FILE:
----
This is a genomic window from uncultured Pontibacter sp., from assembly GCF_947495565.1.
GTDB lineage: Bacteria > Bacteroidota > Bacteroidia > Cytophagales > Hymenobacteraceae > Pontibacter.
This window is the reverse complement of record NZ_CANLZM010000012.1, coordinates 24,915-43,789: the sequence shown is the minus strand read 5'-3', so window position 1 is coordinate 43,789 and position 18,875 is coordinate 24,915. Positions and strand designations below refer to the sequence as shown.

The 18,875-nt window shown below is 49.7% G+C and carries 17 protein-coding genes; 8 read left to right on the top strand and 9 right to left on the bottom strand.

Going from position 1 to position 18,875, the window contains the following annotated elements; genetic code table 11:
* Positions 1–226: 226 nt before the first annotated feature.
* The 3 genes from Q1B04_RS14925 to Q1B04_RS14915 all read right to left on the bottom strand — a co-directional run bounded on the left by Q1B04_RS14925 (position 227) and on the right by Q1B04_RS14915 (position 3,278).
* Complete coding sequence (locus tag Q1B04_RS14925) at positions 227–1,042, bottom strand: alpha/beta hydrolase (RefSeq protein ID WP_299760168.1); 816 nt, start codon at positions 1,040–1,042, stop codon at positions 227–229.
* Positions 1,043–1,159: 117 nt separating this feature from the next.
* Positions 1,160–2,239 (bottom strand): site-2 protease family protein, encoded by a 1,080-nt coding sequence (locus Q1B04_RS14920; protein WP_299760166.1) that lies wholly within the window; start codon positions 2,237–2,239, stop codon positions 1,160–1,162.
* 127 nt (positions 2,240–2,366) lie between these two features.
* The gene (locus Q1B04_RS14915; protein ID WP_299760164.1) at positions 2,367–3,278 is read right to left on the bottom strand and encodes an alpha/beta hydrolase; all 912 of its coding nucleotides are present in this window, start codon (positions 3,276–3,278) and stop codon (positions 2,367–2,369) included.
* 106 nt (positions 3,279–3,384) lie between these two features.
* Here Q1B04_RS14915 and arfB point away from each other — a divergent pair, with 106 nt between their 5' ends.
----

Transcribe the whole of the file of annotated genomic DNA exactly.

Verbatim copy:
This is a genomic window from uncultured Pontibacter sp., from assembly GCF_947495565.1.
GTDB lineage: Bacteria > Bacteroidota > Bacteroidia > Cytophagales > Hymenobacteraceae > Pontibacter.
This window is the reverse complement of record NZ_CANLZM010000012.1, coordinates 24,915-43,789: the sequence shown is the minus strand read 5'-3', so window position 1 is coordinate 43,789 and position 18,875 is coordinate 24,915. Positions and strand designations below refer to the sequence as shown.

The 18,875-nt window shown below is 49.7% G+C and carries 17 protein-coding genes; 8 read left to right on the top strand and 9 right to left on the bottom strand.

Going from position 1 to position 18,875, the window contains the following annotated elements; genetic code table 11:
* Positions 1–226: 226 nt before the first annotated feature.
* The 3 genes from Q1B04_RS14925 to Q1B04_RS14915 all read right to left on the bottom strand — a co-directional run bounded on the left by Q1B04_RS14925 (position 227) and on the right by Q1B04_RS14915 (position 3,278).
* Complete coding sequence (locus tag Q1B04_RS14925) at positions 227–1,042, bottom strand: alpha/beta hydrolase (RefSeq protein ID WP_299760168.1); 816 nt, start codon at positions 1,040–1,042, stop codon at positions 227–229.
* Positions 1,043–1,159: 117 nt separating this feature from the next.
* Positions 1,160–2,239 (bottom strand): site-2 protease family protein, encoded by a 1,080-nt coding sequence (locus Q1B04_RS14920; protein WP_299760166.1) that lies wholly within the window; start codon positions 2,237–2,239, stop codon positions 1,160–1,162.
* 127 nt (positions 2,240–2,366) lie between these two features.
* The gene (locus Q1B04_RS14915; protein ID WP_299760164.1) at positions 2,367–3,278 is read right to left on the bottom strand and encodes an alpha/beta hydrolase; all 912 of its coding nucleotides are present in this window, start codon (positions 3,276–3,278) and stop codon (positions 2,367–2,369) included.
* 106 nt (positions 3,279–3,384) lie between these two features.
* Here Q1B04_RS14915 and arfB point away from each other — a divergent pair, with 106 nt between their 5' ends.